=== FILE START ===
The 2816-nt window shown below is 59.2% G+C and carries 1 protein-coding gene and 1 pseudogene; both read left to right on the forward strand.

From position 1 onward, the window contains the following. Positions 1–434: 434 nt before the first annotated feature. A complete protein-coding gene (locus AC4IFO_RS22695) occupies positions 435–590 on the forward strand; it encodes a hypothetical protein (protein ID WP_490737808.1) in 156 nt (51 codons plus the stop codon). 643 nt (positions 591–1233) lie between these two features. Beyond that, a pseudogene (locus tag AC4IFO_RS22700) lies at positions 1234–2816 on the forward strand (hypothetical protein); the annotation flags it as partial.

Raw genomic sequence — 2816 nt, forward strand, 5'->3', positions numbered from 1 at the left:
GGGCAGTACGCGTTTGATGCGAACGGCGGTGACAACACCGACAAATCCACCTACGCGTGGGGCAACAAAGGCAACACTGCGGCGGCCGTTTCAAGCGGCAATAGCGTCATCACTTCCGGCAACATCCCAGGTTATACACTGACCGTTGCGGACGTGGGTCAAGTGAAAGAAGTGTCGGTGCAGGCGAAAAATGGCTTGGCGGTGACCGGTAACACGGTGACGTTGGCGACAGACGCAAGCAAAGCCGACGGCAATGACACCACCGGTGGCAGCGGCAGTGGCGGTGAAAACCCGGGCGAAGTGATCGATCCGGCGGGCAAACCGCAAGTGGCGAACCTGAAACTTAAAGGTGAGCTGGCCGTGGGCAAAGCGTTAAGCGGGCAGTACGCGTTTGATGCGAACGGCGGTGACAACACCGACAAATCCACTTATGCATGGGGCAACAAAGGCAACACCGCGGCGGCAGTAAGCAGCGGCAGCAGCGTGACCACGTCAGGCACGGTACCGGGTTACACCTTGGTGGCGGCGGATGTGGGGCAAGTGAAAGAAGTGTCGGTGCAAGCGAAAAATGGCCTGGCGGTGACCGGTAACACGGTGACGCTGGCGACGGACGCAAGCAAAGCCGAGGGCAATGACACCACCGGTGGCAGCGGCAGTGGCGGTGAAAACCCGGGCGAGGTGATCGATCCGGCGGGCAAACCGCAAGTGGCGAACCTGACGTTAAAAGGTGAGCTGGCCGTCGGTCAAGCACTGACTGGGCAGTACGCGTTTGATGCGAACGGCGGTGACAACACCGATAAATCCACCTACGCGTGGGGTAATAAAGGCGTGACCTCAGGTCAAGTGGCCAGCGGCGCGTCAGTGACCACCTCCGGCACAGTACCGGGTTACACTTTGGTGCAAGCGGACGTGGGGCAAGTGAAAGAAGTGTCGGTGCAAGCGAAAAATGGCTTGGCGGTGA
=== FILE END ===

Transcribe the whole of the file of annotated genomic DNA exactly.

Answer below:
The 2816-nt window shown below is 59.2% G+C and carries 1 protein-coding gene and 1 pseudogene; both read left to right on the forward strand.

From position 1 onward, the window contains the following. Positions 1–434: 434 nt before the first annotated feature. A complete protein-coding gene (locus AC4IFO_RS22695) occupies positions 435–590 on the forward strand; it encodes a hypothetical protein (protein ID WP_490737808.1) in 156 nt (51 codons plus the stop codon). 643 nt (positions 591–1233) lie between these two features. Beyond that, a pseudogene (locus tag AC4IFO_RS22700) lies at positions 1234–2816 on the forward strand (hypothetical protein); the annotation flags it as partial.

Raw genomic sequence — 2816 nt, forward strand, 5'->3', positions numbered from 1 at the left:
GGGCAGTACGCGTTTGATGCGAACGGCGGTGACAACACCGACAAATCCACCTACGCGTGGGGCAACAAAGGCAACACTGCGGCGGCCGTTTCAAGCGGCAATAGCGTCATCACTTCCGGCAACATCCCAGGTTATACACTGACCGTTGCGGACGTGGGTCAAGTGAAAGAAGTGTCGGTGCAGGCGAAAAATGGCTTGGCGGTGACCGGTAACACGGTGACGTTGGCGACAGACGCAAGCAAAGCCGACGGCAATGACACCACCGGTGGCAGCGGCAGTGGCGGTGAAAACCCGGGCGAAGTGATCGATCCGGCGGGCAAACCGCAAGTGGCGAACCTGAAACTTAAAGGTGAGCTGGCCGTGGGCAAAGCGTTAAGCGGGCAGTACGCGTTTGATGCGAACGGCGGTGACAACACCGACAAATCCACTTATGCATGGGGCAACAAAGGCAACACCGCGGCGGCAGTAAGCAGCGGCAGCAGCGTGACCACGTCAGGCACGGTACCGGGTTACACCTTGGTGGCGGCGGATGTGGGGCAAGTGAAAGAAGTGTCGGTGCAAGCGAAAAATGGCCTGGCGGTGACCGGTAACACGGTGACGCTGGCGACGGACGCAAGCAAAGCCGAGGGCAATGACACCACCGGTGGCAGCGGCAGTGGCGGTGAAAACCCGGGCGAGGTGATCGATCCGGCGGGCAAACCGCAAGTGGCGAACCTGACGTTAAAAGGTGAGCTGGCCGTCGGTCAAGCACTGACTGGGCAGTACGCGTTTGATGCGAACGGCGGTGACAACACCGATAAATCCACCTACGCGTGGGGTAATAAAGGCGTGACCTCAGGTCAAGTGGCCAGCGGCGCGTCAGTGACCACCTCCGGCACAGTACCGGGTTACACTTTGGTGCAAGCGGACGTGGGGCAAGTGAAAGAAGTGTCGGTGCAAGCGAAAAATGGCTTGGCGGTGA